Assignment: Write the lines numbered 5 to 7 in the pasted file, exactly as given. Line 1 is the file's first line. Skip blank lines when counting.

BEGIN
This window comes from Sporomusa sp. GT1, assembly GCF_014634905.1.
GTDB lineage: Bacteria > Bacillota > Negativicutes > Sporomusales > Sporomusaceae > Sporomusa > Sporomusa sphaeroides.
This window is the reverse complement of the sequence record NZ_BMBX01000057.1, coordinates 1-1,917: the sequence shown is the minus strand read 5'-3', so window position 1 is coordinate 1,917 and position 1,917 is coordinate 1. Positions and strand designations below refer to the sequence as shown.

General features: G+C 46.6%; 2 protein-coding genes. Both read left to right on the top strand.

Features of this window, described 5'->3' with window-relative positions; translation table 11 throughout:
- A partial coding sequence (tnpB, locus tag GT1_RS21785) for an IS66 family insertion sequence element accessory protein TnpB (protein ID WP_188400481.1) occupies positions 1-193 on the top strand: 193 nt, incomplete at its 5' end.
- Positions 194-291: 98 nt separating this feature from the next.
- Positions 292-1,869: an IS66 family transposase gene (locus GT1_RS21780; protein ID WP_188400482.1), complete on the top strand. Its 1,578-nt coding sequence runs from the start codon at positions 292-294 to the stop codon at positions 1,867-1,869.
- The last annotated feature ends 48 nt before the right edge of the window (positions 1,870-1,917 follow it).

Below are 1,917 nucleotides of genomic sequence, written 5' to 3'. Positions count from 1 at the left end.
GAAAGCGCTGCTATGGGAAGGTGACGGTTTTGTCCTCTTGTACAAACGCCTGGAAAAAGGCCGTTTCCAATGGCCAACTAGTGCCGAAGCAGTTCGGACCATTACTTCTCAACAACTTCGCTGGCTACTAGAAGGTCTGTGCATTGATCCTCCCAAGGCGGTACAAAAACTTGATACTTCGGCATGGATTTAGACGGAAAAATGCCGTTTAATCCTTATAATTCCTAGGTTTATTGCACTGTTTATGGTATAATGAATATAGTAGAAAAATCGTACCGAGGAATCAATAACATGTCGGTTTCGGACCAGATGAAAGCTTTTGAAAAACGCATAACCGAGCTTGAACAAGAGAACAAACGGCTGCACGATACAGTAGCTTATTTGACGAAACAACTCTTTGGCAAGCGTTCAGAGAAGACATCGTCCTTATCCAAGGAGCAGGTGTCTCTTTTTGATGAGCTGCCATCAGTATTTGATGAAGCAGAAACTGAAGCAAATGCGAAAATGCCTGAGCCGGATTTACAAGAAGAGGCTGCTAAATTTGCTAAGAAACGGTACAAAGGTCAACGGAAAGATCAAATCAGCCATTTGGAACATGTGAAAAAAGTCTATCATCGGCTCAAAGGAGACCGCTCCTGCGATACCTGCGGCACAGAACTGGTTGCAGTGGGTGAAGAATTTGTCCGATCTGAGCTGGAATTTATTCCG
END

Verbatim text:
Features of this window, described 5'->3' with window-relative positions; translation table 11 throughout:
- A partial coding sequence (tnpB, locus tag GT1_RS21785) for an IS66 family insertion sequence element accessory protein TnpB (protein ID WP_188400481.1) occupies positions 1-193 on the top strand: 193 nt, incomplete at its 5' end.
- Positions 194-291: 98 nt separating this feature from the next.